A new study published in the journal Frontiers in Veterinary Science has found that even common household noises can trigger intense feelings of anxiety in dogs. Particularly higher frequency intermittent sounds, such as the battery warning on a smoke detector, can cause the most anxiety in canines.
While previous research focused almost exclusively on dramatic infrequent sounds including thunderstorms or fireworks, a research team led by University of California, Davis (UC Davis) explored how the most common and frequent household noises can also trigger strong feelings of anxiety in canine companions.
By examining video recordings of 62 dogs and the reactions of their owners, the scientists found numerous signs of fear and anxiety among canines, and often miscomprehension combined with amusement in the case of the human owners.
“There is a mismatch between owners’ perceptions of the fearfulness and the amount of fearful behavior actually present – some react with amusement rather than concern,” said study lead author Emma Grigg, a researcher in the UC Davis School of Veterinary Medicine.
“We know that there are a lot of dogs that have noise sensitivities, but we underestimate their fearfulness to noise we consider normal because many dog owners can’t read body language. We hope this study gets people to think about the sources of sound that might be causing their dog stress, so they can take steps to minimize their dog’s exposure to it.”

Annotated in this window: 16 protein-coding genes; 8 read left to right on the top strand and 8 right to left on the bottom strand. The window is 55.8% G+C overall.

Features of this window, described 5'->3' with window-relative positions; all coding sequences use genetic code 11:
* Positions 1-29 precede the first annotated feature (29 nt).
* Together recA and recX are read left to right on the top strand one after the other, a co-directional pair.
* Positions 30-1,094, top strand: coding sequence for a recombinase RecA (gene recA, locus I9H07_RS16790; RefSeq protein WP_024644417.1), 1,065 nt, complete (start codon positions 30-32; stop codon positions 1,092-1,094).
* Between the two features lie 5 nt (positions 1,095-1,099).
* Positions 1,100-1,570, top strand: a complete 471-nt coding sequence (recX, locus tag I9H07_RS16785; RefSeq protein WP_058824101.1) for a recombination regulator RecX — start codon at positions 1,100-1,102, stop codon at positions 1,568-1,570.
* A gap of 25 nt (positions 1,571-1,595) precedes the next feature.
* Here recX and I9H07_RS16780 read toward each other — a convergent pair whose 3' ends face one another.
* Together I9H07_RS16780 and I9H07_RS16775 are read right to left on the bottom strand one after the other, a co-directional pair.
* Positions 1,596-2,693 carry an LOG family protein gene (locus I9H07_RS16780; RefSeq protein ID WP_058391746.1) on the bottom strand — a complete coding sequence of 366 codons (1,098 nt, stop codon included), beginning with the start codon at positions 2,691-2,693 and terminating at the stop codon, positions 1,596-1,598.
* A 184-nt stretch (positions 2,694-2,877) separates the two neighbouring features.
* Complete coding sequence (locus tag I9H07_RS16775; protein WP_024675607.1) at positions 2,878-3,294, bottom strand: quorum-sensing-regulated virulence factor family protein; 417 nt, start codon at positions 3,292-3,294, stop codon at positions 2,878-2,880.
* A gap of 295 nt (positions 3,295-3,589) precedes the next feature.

According to Grigg and her colleagues, dogs’ responses were stronger to higher frequency, intermittent, and unpredictable sounds such as fire alarms than to low frequency continuous sounds like the drone of a vacuum cleaner. Dogs exposed to such sounds often started panting, pacing nervously, drooling, barking, or even howling.
Since the dogs have a wider range of hearing than humans, some noises could be potentially painful for them, causing high levels of distress. Instead of acting with amusement, owners should empathize with the dogs’ plight and make sure their pets are less frequently exposed to such sounds.
“Dogs use body language much more than vocalizing and we need to be aware of that,” Griggs said. “We feed them, house them, love them and we have a caretaker obligation to respond better to their anxiety.”
“Better education is required for dog owners to accurately interpret canine body language, to both safeguard dogs’ welfare and minimize development of anxiety-related behavior problems,” the study authors concluded.